**Comparison of the results with other works**

To compare the performance of the designed cryptoprocessors with respect to the cryptoprocessors presented in the literature, Table 2 shows several design parameters and processing times, such as area resources, frequency, kP time and time-area product. However, it is important to mention that performing a fair comparison in hardware design is very difficult because there are other technical considerations, including the technologies, hardware platforms, software tools, scalar multiplication algorithms, finite field representations, and size of the fields.

From Table 2, it is possible to observe that the GF(2^{163}) cryptoprocessor presented in Mahadizadeh et al (2013) requires less time to perform the scalar multiplication than our processor based on the Lopez-Dahab algorithm because the first processor uses three digit-level multipliers, and our design uses two digit-level multipliers, and the latency to compute Madd and Mdouble is 3__M__. However, the first processor requires more area than our processor. Mercurio et al (2006) computes kP by using the half-and-add algorithm, m=163, polynomial bases representation and one parallel multiplier. Our processor requires more area than the mentioned processor because it uses two digit-level multipliers, but our design requires less time to perform the scalar multiplication, and the latency to compute the point addition is 5__M__. Finally, our processor is based on the Koblitz curves and has a higher performance (area and time) than the processor presented in Azarderakhsh (2013) because our design has a latency of 5__M__ to compute the point addition, and it uses two digit-level multipliers and a window method that allows us to reduce the amount of point addition operations.

From Table 2, it is possible to observe that the GF(2^{163}) cryptoprocessor presented in Mahadizadeh et al (2013) requires less time to perform the scalar multiplication than our processor based on the Lopez-Dahab algorithm because the first processor uses three digit-level multipliers, and our design uses two digit-level multipliers, and the latency to compute Madd and Mdouble is 3__M__. However, the first processor requires more area than our processor. Mercurio et al (2006) computes kP by using the half-and-add algorithm, m=163, polynomial bases representation and one parallel multiplier. Our processor requires more area than the mentioned processor because it uses two digit-level multipliers, but our design requires less time to perform the scalar multiplication, and the latency to compute the point addition is 5__M__. Finally, our processor is based on the Koblitz curves and has a higher performance (area and time) than the processor presented in Azarderakhsh (2013) because our design has a latency of 5__M__ to compute the point addition, and it uses two digit-level multipliers and a window method that allows us to reduce the amount of point addition operations.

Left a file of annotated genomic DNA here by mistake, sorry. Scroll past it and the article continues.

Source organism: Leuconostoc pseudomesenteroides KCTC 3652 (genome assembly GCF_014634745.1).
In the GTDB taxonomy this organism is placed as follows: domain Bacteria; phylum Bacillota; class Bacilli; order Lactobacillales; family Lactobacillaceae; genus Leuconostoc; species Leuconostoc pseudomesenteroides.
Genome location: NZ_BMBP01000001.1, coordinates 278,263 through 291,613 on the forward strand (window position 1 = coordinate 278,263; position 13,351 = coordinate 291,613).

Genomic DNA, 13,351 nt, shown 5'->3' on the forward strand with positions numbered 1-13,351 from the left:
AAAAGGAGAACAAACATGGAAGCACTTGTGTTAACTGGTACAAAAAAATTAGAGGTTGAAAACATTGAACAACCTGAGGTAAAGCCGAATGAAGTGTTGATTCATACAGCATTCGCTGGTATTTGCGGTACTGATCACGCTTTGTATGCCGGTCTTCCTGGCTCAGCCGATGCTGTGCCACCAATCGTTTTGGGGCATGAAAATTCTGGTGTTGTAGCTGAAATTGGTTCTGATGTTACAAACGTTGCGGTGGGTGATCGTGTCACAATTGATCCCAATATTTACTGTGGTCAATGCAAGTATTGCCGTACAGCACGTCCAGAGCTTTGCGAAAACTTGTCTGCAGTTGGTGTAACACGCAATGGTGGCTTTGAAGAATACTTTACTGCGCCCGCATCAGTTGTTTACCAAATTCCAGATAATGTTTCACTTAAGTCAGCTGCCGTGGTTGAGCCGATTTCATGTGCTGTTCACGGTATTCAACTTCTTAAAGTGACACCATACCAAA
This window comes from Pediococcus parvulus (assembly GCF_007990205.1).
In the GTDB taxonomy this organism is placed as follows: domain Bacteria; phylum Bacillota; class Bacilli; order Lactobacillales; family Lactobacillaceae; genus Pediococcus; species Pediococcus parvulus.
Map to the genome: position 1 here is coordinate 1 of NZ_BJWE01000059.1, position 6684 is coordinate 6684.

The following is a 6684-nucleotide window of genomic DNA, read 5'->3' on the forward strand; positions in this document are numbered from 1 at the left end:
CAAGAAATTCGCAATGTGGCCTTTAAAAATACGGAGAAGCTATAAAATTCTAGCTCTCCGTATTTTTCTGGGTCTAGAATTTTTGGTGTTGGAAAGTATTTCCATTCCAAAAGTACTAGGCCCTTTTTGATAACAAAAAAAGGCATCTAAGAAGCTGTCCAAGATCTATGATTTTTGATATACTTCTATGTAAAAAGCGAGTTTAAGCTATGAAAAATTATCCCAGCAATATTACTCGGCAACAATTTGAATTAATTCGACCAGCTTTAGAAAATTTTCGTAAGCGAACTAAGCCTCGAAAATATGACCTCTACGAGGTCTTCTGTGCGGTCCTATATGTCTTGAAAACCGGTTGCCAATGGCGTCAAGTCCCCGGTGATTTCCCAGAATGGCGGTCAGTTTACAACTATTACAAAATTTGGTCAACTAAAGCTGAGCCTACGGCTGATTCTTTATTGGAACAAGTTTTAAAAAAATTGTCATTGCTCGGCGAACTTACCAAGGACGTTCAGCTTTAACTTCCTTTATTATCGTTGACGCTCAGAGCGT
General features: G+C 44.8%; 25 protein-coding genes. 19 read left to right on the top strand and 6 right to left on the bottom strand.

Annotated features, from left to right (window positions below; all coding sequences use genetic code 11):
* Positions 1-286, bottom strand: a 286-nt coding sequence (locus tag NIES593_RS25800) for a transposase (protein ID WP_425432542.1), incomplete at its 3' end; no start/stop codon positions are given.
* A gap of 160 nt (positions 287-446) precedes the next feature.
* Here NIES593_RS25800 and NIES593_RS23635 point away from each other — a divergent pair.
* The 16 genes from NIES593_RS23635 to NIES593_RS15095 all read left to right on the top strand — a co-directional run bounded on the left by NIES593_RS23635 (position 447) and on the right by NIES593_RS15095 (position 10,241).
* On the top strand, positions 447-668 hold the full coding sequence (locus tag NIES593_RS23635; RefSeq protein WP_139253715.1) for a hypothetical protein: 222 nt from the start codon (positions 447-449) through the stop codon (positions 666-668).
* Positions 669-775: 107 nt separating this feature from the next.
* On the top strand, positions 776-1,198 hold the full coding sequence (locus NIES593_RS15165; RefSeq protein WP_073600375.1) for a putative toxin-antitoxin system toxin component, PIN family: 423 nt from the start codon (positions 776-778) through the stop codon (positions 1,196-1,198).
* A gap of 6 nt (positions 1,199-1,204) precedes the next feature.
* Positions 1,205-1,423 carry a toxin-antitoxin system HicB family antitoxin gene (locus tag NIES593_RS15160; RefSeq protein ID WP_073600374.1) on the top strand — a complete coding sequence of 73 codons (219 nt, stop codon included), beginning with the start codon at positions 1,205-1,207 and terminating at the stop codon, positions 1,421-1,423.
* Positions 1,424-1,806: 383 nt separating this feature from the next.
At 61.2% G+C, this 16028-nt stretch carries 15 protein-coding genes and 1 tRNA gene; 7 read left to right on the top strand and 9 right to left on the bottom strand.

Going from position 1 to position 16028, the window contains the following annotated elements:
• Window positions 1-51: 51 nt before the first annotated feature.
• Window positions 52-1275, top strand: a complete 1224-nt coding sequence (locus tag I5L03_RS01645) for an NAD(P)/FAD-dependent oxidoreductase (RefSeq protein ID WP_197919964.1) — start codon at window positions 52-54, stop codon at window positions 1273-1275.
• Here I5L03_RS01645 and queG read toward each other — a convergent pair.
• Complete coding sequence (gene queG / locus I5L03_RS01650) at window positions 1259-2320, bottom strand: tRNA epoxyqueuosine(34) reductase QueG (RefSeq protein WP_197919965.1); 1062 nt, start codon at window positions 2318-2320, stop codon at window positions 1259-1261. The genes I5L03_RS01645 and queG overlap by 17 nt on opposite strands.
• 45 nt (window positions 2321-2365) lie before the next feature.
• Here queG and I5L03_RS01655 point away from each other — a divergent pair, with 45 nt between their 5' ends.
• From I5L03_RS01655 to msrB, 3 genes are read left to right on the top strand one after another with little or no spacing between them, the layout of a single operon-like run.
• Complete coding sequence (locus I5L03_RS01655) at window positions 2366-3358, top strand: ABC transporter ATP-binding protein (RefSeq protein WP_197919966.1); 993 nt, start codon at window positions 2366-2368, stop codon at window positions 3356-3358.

**Conclusions**

This work presents the design of elliptic curve cryptoprocessors to compute the scalar multiplication over GF(2^{163}) using the GNB. The Lopez-Dahab, halve-and-add and *w*?τNAF algorithms are used to design the cryptoprocessors, which are described using generic structural VHDL, synthesized on the Stratix IV FPGA (EP4SGX180HF35C2).

Considering the hardware verification results, the 16-τNAF cryptoprocessor performs the scalar multiplication in less time (5.05 ms), and the 2-NAF halve-and-add cryptoprocessor uses fewer area resources than the other processors, in this case, 22670 ALUTs. All the cryptoprocessors use roughly 17% of the ALUTs of the FPGA.

]]> Additionally, it is important to mention that the algorithms are synthetized on the same hardware platform using Quartus II, are simulated in Modelsim, and are verified using SignalTAP and Matlab; the cryptoprocessors use two digit-level finite field multipliers over GF(2^{163}) in the GNB; the expansion coefficients for the private key

*k*are obtained using the software Maple; and the FSMs use a data dependence graph to perform

*k*P to achieve the minimal states.

Future work will be oriented to increase the performance of the designed cryptoprocessors and the hardware implementation of the GF(2233) processors. Additionally, new cryptoprocessors will be designed based on elliptic curves that are not included in the National Institute of Standards and Technology (NIST), such as the Hessian and Edwards curves that perform the scalar multiplication kP.